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New Look like-for-likes slump against strong comparatives

New Look said that group like-for-likes fell 3% in the 26 weeks to September 25 after the value chain came up against strong comparatives and was impacted by the disruption caused by the relocation of its head office to London.

The like-for-like sales drop was more marked in the UK, where like-for-likes over the period fell by 4.5% compared with a 7.5% increase the same period a year ago when total group like-for-likes were also ahead 1.8%.

UK market share

New Look said that despite the drop in like-for-like growth, the chain had notched up 6% market share by value in the UK in the 24 weeks to September 5 up from 5.7% according to data from TNS Worldpanel Fashion, consolidating its position as the second largest women’s clothing and accessories retailer.

Total sales jumped 3.2% to £731.1m on group underlying EBITDA of £119.5m, an increase on the same period last year when sales were £708.4m and EBITDA. However, New Look reported underlying operating profit down from £77.8m to £73.5m in the period.


The international arm of the business outperformed the UK, with like-for-likes up 2.4% compared with a slump of 17.4% in the previous year’s first half. The retailer, which operates in 122 markets and has 1,034 stores worldwide, said that it had experienced some recovery in France - including its spin off value chain MIM - and the Netherlands but that the overall performance had been impacted by a poor performance in Ireland as well as the UK market.


Online sales rose 68% during the first half following the launch of New Look’s second generation site, to become the 3rd most visited online fashion retailer with about 1.7 million visits per week according to data from Hitwise for July to September. The chain will introduce multi-lingual sites and a click and collect function next year.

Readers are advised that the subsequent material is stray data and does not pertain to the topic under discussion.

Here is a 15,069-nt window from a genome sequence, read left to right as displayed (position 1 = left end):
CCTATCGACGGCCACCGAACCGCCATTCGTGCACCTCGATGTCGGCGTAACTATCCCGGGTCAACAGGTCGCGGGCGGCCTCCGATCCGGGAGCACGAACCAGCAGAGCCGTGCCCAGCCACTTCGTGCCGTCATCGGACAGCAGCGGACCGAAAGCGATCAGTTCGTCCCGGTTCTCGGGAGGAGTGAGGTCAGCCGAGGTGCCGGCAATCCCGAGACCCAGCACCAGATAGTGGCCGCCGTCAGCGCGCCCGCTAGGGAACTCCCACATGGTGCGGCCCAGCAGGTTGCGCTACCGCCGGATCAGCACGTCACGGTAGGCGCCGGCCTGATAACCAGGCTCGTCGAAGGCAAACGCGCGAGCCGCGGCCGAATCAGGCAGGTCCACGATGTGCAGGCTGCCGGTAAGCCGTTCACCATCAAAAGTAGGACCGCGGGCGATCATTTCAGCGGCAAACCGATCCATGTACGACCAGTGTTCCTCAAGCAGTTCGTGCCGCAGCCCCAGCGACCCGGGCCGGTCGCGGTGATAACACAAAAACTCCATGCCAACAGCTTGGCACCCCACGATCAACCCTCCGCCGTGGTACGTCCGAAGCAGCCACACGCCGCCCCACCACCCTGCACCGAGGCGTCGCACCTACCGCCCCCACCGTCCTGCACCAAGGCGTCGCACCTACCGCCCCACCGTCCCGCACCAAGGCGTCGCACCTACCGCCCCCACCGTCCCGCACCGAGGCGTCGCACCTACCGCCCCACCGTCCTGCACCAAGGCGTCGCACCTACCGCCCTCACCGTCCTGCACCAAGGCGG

New Year price rises towards 8%

New Look chief executive Carl McPhail said: “We are pleased to have grown market share and strengthened our position in the UK, despite strong comparatives and worsening market conditions. We also suffered from some personnel disruption arising from the move of our buying, merchandising and design teams to central London last year, which contributed to the decline in UK like-for-like sales. This decline was partially offset by continued strong progress in our ecommerce and international businesses.”

McPhail added that he expected the environment to remain difficult, and that increasing input costs from rising cotton prices and freight costs and the increase in VAT in January would lead to price rises in the New Year, likely to be at the top end of the 5-8% largely forecast by the industry.

“We expect like-for-like growth to remain subdued in such an environment,” he said. “However we are confident that the proven strengths of our brand and business model will allow us to react appropriately to market conditions and to deliver growth in the longer term.”


He added that he expected that the consumer would continue to spend at Christmas with key products already selling well including footwear, particularly fur-lined boots, outerwear, party dresses, knitwear, including Fair Isle and chunky knits and dresses strong performers. The chain will not go on Sale in the run up to Christmas, he added.

Financial structure

The chain, which postponed its IPO earlier this year said that it would consider its options for revisiting the flotation if the right opportunity arose but said that it would focus on reviewing its options regarding its capital structure.

The chain has about £240m cash and has reduced its debt, said McPhail. He added that the chain would expect its full year capex to be about £90m and that the group would roll-out new EPoS systems, bring its ecommerce in-house and continue to invest in refurbishing stores.

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